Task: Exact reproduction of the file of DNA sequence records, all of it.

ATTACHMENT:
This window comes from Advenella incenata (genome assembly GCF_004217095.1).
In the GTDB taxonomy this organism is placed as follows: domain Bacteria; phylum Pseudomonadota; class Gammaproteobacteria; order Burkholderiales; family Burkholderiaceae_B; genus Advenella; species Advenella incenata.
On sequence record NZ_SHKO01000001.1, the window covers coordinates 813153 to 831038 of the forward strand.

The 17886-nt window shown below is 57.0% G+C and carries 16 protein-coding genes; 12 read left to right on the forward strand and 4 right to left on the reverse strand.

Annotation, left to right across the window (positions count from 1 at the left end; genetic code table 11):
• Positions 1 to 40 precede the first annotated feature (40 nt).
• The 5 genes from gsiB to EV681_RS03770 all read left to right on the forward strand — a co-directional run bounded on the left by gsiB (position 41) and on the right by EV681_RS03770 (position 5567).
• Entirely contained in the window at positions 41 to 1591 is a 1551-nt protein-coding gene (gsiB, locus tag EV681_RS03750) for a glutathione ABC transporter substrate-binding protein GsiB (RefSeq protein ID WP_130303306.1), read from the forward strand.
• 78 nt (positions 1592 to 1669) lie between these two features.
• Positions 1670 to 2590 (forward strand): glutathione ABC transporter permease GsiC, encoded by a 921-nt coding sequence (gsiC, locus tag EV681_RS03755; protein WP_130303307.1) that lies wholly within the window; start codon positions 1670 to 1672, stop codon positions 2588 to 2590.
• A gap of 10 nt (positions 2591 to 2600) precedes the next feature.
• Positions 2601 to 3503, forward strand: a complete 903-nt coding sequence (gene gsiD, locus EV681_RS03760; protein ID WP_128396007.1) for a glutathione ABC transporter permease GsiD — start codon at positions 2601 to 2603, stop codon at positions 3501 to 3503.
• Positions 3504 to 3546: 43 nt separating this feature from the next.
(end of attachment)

This window comes from Advenella incenata (genome assembly GCF_004217095.1).
In the GTDB taxonomy this organism is placed as follows: domain Bacteria; phylum Pseudomonadota; class Gammaproteobacteria; order Burkholderiales; family Burkholderiaceae_B; genus Advenella; species Advenella incenata.
On sequence record NZ_SHKO01000001.1, the window covers coordinates 813153 to 831038 of the forward strand.

The 17886-nt window shown below is 57.0% G+C and carries 16 protein-coding genes; 12 read left to right on the forward strand and 4 right to left on the reverse strand.

Annotation, left to right across the window (positions count from 1 at the left end; genetic code table 11):
• Positions 1 to 40 precede the first annotated feature (40 nt).
• The 5 genes from gsiB to EV681_RS03770 all read left to right on the forward strand — a co-directional run bounded on the left by gsiB (position 41) and on the right by EV681_RS03770 (position 5567).
• Entirely contained in the window at positions 41 to 1591 is a 1551-nt protein-coding gene (gsiB, locus tag EV681_RS03750) for a glutathione ABC transporter substrate-binding protein GsiB (RefSeq protein ID WP_130303306.1), read from the forward strand.
• 78 nt (positions 1592 to 1669) lie between these two features.
• Positions 1670 to 2590 (forward strand): glutathione ABC transporter permease GsiC, encoded by a 921-nt coding sequence (gsiC, locus tag EV681_RS03755; protein WP_130303307.1) that lies wholly within the window; start codon positions 1670 to 1672, stop codon positions 2588 to 2590.
• A gap of 10 nt (positions 2591 to 2600) precedes the next feature.
• Positions 2601 to 3503, forward strand: a complete 903-nt coding sequence (gene gsiD, locus EV681_RS03760; protein ID WP_128396007.1) for a glutathione ABC transporter permease GsiD — start codon at positions 2601 to 2603, stop codon at positions 3501 to 3503.
• Positions 3504 to 3546: 43 nt separating this feature from the next.